Significance of Research

“All progress is born of inquiry. Doubt is often better than overconfidence, for it leads to inquiry, and inquiry leads to invention” is a famous Hudson Maxim in context of which the significance of research can well be understood. Increased amounts of research make progress possible. Research inculcates scientific and inductive thinking and it promotes the development of logical habits of thinking and organization.

Research provides the basis for nearly all government policies in our economic system. For instance, government’s budgets rest in part on an analysis of the needs and desires of the people and on the availability of revenues to meet these needs. The cost of needs has to be equated to probable revenues and this is a field where research is most needed. Through research we can devise alternative policies and can as well examine the consequences of each of these alternatives.

Decision-making may not be a part of research, but research certainly facilitates the decisions of the policy maker. Government has also to chalk out programs for dealing with all facets of the country’s existence and most of these will be related directly or indirectly to economic conditions. The plight of cultivators, the problems of big and small business and industry, working conditions, trade union activities, the problems of distribution, even the size and nature of defense services are matters requiring research. Thus, research is considered necessary with regard to the allocation of nation’s resources. Another area in government, where research is necessary, is collecting information on the economic and social structure of the nation.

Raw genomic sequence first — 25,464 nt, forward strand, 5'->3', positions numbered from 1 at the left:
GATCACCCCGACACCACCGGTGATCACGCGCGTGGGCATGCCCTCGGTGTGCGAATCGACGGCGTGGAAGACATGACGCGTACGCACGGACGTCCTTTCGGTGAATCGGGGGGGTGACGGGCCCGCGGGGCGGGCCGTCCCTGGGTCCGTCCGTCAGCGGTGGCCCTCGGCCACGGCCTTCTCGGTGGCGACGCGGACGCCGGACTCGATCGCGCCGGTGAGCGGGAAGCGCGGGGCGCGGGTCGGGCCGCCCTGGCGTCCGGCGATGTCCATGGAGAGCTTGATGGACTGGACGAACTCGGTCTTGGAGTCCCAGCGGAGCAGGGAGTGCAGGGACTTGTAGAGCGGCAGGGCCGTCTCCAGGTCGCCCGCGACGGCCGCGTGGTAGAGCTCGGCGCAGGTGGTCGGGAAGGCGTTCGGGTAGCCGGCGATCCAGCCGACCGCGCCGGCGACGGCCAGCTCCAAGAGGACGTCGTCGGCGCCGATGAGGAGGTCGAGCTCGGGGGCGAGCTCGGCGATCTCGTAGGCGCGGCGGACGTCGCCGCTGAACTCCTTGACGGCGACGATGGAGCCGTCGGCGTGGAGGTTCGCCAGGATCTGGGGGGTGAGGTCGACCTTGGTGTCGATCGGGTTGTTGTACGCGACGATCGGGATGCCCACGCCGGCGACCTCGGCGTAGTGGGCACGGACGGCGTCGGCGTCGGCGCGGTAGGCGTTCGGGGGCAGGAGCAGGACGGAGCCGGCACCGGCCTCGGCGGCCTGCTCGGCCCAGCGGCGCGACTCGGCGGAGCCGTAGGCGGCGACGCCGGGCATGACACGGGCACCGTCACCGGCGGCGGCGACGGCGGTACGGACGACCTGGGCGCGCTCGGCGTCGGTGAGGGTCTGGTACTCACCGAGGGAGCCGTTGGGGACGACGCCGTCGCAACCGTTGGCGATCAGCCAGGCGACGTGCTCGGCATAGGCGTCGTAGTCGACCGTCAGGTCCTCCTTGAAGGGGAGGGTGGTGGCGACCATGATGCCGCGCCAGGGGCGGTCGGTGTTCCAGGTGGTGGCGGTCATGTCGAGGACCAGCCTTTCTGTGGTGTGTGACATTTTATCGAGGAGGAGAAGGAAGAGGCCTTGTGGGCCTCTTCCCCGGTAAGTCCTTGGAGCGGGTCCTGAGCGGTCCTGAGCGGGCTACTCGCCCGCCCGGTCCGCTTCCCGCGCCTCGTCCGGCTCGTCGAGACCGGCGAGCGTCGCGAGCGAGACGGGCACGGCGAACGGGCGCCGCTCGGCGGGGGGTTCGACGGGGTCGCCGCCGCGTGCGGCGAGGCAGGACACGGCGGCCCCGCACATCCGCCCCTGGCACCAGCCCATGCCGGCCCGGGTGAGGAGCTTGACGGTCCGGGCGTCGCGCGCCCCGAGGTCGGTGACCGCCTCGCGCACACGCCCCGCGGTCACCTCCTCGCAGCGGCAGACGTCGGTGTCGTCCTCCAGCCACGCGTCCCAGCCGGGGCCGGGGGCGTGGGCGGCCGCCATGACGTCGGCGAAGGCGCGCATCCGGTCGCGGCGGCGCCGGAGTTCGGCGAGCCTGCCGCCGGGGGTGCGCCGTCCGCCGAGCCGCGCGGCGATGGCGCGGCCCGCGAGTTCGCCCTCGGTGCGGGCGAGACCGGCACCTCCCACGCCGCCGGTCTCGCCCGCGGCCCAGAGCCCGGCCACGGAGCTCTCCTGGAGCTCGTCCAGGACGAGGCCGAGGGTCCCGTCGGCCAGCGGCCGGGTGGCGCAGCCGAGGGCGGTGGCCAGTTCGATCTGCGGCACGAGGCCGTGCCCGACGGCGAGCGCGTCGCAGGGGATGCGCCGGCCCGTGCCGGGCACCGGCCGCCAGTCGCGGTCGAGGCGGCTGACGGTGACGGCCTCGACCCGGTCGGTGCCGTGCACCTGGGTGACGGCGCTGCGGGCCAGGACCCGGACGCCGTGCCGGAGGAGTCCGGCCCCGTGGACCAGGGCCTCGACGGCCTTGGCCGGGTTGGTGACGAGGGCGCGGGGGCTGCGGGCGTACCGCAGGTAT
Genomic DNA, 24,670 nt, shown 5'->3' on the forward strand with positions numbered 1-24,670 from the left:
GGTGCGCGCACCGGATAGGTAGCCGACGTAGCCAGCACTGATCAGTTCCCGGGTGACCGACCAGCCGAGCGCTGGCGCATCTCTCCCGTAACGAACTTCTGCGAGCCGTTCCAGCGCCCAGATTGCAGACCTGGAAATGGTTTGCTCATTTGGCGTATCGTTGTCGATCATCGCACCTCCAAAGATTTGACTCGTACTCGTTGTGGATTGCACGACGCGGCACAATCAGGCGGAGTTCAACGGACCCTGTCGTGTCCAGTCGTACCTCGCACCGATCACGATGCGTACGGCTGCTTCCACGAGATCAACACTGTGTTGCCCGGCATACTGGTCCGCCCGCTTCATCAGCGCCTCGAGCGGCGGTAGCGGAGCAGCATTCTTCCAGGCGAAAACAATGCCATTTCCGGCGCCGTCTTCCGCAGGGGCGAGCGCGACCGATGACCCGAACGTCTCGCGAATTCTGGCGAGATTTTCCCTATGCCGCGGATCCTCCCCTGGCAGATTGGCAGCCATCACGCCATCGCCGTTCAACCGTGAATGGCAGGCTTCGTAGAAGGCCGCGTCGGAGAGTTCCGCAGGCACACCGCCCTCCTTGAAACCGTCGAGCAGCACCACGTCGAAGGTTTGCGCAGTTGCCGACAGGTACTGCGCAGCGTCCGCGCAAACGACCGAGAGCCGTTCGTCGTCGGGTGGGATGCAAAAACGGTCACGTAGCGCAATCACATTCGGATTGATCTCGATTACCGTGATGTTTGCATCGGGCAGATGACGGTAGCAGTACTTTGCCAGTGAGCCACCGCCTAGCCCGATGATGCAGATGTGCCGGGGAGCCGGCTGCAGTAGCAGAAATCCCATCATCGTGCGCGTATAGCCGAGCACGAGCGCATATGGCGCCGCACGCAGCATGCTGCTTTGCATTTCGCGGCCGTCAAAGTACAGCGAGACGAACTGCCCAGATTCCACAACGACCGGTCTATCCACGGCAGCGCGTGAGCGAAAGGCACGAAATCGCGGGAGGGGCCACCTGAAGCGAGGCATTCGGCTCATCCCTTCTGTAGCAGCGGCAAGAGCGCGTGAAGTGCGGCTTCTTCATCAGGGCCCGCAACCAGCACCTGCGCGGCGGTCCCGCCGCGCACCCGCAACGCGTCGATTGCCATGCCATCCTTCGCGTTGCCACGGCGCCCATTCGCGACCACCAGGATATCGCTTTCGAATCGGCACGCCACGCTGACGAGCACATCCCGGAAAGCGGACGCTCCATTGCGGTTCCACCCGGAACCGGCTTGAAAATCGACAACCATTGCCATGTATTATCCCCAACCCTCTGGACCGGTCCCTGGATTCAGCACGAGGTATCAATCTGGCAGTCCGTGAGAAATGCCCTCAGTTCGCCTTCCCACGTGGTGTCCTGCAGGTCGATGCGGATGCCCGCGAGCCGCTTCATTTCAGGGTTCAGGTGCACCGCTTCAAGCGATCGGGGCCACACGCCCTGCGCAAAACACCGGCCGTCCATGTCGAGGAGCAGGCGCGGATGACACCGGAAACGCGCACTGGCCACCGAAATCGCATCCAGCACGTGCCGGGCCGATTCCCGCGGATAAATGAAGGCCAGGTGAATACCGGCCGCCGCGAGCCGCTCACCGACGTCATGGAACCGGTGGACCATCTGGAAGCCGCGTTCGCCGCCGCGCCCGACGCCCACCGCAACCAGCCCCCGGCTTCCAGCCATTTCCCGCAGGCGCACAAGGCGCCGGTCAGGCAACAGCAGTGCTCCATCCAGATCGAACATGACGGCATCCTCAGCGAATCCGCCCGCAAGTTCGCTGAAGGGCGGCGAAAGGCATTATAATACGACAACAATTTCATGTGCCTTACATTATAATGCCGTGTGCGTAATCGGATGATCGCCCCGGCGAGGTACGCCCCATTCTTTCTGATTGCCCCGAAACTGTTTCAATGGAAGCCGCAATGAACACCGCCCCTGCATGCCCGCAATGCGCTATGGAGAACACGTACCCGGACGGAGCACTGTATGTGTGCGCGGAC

Such information indicates what is happening in the economy and what changes are taking place. Collecting such statistical information is by no means a routine task, but it involves a variety of research problems.

These days nearly all governments maintain large staff of research technicians or experts to carry on this work. Thus, in the context of government, research as a tool to economic policy has three distinct phases of operation, viz.

  1. Investigation of economic structure through continual compilation of facts;
  2. Diagnosis of events that are taking place and the analysis of the forces underlying them; and
  3. The prognosis, i.e., the prediction of future developments.

Research has its special significance in solving various operational and planning problems of business and industry. Operations research and market research, along with motivational research, are considered crucial and their results assist, in more than one way, in taking business decisions. Market research is the investigation of the structure and development of a market for the purpose of formulating efficient policies for purchasing, production and sales. Operations research refers to the application of mathematical, logical and analytical techniques to the solution of business problems of cost minimization or of profit maximization or what can be termed as optimization problems. Motivational research of determining why people behave as they do is mainly concerned with market characteristics. All these are of great help to people in business and industry who are responsible for taking business decisions. Research with regard to demand and market factors has great utility in business. Research, thus, replaces intuitive business decisions by more logical and scientific decisions.

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